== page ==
London-based emo outfit Sad Blood knew they had to follow their ‘Ultimate Warrior’ release with something special; a release that improved on their core sound and didn’t just feel like a retread of previous work. The resulting five tracks are somewhat special – hearing ‘Legion of Gloom’ (especially for the first time) is akin to taking a trip back two decades. A couple of chords is all that’s required before opening track ‘Heavy Petting Zoo’ – a tune absolutely drenched in a feeling of revivalism – is set to impress listeners who once found themselves enamoured with nineties emo.
With George’s full sounding and pleasingly simplistic guitar work wholly reminiscent of Bob Mould (at his more melodic) and Texas Is The Reason it has a great grounding, while vocally, this number also scores highly with an extensive use of harmonies and a very melodic bent throughout. Although ‘Heavy Petting Zoo’ represents brief look into the workings of the band at under two minutes, it doesn’t ever feel like more is needed. The way everything hangs together shows the work of a band who’ve really laboured at their craft to get things just right and in terms of the style, it doesn’t come much better than this.
It’s not a one shot deal, either: the rest of the EP is just as captivating. ‘Formerly Creative’ couples a confident vocal with a choppy guitar line, and while the song’s protagonist drops us in at the deep end with the idea that he’s “obsessed with depression” and “awake at 4am”, any potentially depressive slant is counterbalanced by a great musical arrangement, which quickly blooms into a particularly sunny sounding alt-rocker. With hints of the mighty Sense Field throughout, the trio sound consistently tight, while an instrumental breakdown allows drummer Daniel to come forward with a more percussive style, adding a lighter moment for some essential balance. Driving forward with a thickly toned guitar jangle, ‘Audibly Bored’ at first appears to be the simplest of the five tracks, but closer inspection reveals some great playing, with bassist Krys dropping in some really heavy, fat sounds, while another melodic vocal provides constant entertainment. At this point, with the material starting to really get under the skin, Sad Blood sound like the one of the best nineties-infused bands you’ll ever hear.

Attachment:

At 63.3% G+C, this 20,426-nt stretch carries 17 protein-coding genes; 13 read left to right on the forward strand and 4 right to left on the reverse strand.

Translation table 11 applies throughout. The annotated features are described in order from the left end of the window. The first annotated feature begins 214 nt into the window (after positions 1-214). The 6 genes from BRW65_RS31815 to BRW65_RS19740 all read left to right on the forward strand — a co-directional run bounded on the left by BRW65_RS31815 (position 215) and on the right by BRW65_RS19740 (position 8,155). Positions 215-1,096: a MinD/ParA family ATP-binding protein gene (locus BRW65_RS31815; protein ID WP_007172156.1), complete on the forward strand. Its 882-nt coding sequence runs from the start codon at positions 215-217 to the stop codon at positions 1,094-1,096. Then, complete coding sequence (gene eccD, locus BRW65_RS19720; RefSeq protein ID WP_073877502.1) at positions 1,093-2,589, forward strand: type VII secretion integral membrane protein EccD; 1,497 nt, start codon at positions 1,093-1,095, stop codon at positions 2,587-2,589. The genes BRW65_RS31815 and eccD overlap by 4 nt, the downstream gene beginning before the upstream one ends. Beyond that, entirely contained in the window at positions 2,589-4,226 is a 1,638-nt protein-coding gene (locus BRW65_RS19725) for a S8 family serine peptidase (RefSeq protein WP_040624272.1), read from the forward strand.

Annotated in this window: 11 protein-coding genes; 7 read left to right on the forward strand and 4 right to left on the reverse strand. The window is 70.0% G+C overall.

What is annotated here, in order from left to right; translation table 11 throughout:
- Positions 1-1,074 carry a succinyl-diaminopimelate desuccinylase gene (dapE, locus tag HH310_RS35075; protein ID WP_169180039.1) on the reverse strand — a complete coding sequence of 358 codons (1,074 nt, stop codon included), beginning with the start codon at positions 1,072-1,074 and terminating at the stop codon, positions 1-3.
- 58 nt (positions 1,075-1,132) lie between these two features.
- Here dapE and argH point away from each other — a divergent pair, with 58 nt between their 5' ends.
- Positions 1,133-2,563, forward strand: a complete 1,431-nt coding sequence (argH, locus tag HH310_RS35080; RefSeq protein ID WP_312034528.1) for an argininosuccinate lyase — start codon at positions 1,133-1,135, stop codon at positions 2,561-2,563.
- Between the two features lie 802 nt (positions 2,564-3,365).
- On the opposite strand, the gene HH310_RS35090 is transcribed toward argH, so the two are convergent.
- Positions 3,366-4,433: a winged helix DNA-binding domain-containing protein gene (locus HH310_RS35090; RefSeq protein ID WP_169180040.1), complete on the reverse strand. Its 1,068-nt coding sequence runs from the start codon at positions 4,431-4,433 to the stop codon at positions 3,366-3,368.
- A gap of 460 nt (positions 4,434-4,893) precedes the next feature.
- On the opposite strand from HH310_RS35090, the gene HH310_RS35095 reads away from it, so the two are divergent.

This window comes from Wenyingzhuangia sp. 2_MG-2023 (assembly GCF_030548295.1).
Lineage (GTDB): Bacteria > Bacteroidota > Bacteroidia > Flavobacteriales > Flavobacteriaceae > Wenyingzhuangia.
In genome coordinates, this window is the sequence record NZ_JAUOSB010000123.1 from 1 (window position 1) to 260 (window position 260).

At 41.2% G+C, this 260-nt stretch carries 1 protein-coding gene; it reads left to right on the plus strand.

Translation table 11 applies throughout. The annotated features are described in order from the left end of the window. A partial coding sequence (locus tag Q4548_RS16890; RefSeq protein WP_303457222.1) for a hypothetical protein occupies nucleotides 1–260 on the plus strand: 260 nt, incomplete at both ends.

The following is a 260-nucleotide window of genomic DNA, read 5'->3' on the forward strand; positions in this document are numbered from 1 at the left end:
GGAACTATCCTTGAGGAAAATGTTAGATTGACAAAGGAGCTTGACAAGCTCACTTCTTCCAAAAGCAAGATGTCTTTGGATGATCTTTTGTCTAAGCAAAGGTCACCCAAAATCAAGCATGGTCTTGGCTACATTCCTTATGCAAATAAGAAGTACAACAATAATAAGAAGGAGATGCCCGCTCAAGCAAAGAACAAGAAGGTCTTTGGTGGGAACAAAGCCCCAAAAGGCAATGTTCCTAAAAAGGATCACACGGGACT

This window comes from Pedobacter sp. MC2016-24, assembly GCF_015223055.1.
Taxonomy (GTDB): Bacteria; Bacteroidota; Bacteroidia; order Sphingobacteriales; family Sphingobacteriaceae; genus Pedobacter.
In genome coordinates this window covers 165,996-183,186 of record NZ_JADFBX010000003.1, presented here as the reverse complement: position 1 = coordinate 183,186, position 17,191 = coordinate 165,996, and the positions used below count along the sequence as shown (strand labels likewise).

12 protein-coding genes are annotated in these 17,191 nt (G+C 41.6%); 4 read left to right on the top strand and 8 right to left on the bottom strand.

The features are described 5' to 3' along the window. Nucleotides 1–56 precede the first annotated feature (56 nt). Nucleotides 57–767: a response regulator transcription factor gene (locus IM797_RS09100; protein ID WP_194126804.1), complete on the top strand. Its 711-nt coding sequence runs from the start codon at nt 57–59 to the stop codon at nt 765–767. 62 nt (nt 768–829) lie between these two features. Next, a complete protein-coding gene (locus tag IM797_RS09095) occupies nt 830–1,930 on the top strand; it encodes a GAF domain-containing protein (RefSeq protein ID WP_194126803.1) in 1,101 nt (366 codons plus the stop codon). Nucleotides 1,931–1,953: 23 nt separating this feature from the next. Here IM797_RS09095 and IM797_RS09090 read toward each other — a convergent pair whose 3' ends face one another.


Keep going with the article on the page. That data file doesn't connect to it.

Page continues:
The mid pace of ‘Ten Years Gone’ allows for plenty of ringing rhythm guitars, at first coming across like Teenage Fanclub on a downer, before branching out to reveal handclaps and more fine bass work, entwined with an aching harmony that should tug at the heartstrings of anyone who happened to hit their twenties in those plaid-filled days of 1995. With a thicker sound via some dense guitar lines, ‘The Worriers’ settles somewhere between the melodic side of Fugazi and an old Foo Fighters b-side, with George raising his voice accordingly to accommodate some rockier sounds during the climax, but despite an overall increase in heaviness, Sad Blood still show off some great musical hooks, never losing sight of their overriding emotive core.
While the music may strike a chord with fans of the nineties emo movement and despite a very provocative title. this isn’t an depressingly introspective work; so often, far from it – the vocals and increased attention to melody constantly makes these songs oddly uplifting. The chorus hooks are strong and the way everything comes together is pretty much faultless, making ‘Legion of Gloom’ as essential as the overlooked works of Shift, Sense Field and Sunny Day Real Estate. Nostalgia rarely sounded so good.